Nuclear FAQ


The Hungarian energy system – similar to those of other European countries – consists of numerous market segments. The electricity is generated by various power plants and in Hungary the biggest one is the Paks Nuclear Power Plant with its four power units producing approximately a half of the domestic electricity. In addition, the system comprises coal-fired and gas-fired power plants (these can be readjusted for oil-firing), biomass-based power plants and a few water and wind power plants as well. Electricity generated by these power plants and an additional imported volume is purchased by MVM Hungarian Electricity Ltd. The process is supervised by MAVIR Hungarian Independent Transmission Operator Company Ltd., which deals with the distribution of electricity that is further delivered by local electricity providers to small consumers. Industrial consumers, however, purchase electricity in the competitive market and not from local electricity providers, rather mainly from electricity trading companies which, in their turn, purchase the greater part of their electricity from the MVM electricity trading company, while a smaller quantity can be procured directly from import.

It is needed in order to provide for the possibility of generating the cheapest, clean and safe electricity in the country.

No country is capable of satisfying its energy demands using only one single energy source. Thus each country strives to achieve the most favourable combination of different sources, i.e. the so-called energy mix. There are some countries where, due to geographical conditions, the defining role would be played by water energy, while in the case of coastal states the use of wind energy will be higher than the average. There are some countries which can cover their natural gas demands required for energy production from own exploitation; however, many countries rely on nuclear-based energy generation. As far as Hungary is concerned, renewable energy sources (wind, water, solar, geothermal, biomass) are not available in sufficient quantities and we would not be able to generate the required volume of energy using traditional fossil fuel carriers, so it is necessary for nuclear energy to be involved in the production process.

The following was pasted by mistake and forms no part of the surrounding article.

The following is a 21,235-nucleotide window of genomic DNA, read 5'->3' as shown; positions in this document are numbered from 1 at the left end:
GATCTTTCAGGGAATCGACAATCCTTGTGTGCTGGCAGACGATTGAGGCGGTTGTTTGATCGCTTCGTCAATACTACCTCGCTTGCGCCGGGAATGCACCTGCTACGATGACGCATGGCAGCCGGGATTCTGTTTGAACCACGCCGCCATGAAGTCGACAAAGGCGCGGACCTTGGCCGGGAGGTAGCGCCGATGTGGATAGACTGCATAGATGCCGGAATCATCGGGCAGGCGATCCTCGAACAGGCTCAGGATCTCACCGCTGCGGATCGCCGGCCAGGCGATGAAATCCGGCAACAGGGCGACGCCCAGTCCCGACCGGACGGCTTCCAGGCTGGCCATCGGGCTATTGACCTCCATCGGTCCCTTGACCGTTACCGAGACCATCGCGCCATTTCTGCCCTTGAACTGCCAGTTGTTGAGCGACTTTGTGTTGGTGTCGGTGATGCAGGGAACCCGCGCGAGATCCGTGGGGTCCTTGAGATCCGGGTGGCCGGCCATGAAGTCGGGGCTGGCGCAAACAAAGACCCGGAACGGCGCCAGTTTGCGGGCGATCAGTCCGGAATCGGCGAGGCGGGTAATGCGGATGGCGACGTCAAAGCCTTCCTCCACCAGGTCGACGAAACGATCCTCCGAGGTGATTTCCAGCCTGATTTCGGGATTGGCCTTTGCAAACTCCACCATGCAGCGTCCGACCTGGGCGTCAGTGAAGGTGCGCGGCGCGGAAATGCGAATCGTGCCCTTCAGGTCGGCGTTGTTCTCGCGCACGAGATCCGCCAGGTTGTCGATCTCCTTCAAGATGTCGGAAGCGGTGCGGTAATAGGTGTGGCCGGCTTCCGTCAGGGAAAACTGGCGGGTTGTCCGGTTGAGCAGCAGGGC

On the one hand, it is not possible since renewable energy sources do not assure continuous and demand-relevant electricity generation; on the other hand, the electricity generated with the help of renewable energy sources is much more expensive compared to that produced by nuclear. Naturally, with respect to the environment and sustainable development it is necessary that the renewable energy sources should be used to the maximum possible extent. However, we have to be realistic.

Yes, it is, since it does not emit carbon dioxide, sulphur dioxide and nitrogen oxides leading to the greenhouse effect and thus does not contribute to global warming and formation of acid rains.

Yes, it is. The nuclear power plant generates the country’s cheapest electricity, which is characterised by price stability.

The operation of the nuclear power plant involves the production of a relatively small quantity of radioactive waste. The waste products are collected, handled and supervised until their final disposal. For the purpose of final disposal of radioactive waste with low and medium activity, the underground facilities of the National Radioactive Waste Repository in Bátaapáti were commissioned in 2012. Research activities pertaining to the prospective storage of radioactive waste with high activity are carried out in Mecsek, in the region of Boda. Spent nuclear fuel is not considered as waste and at present it is stored in a special facility next to the plant’s site (for a defined period of time, 50 years).  Later this nuclear fuel can be reprocessed and recycled or can be placed in the storage for radioactive waste with high activity.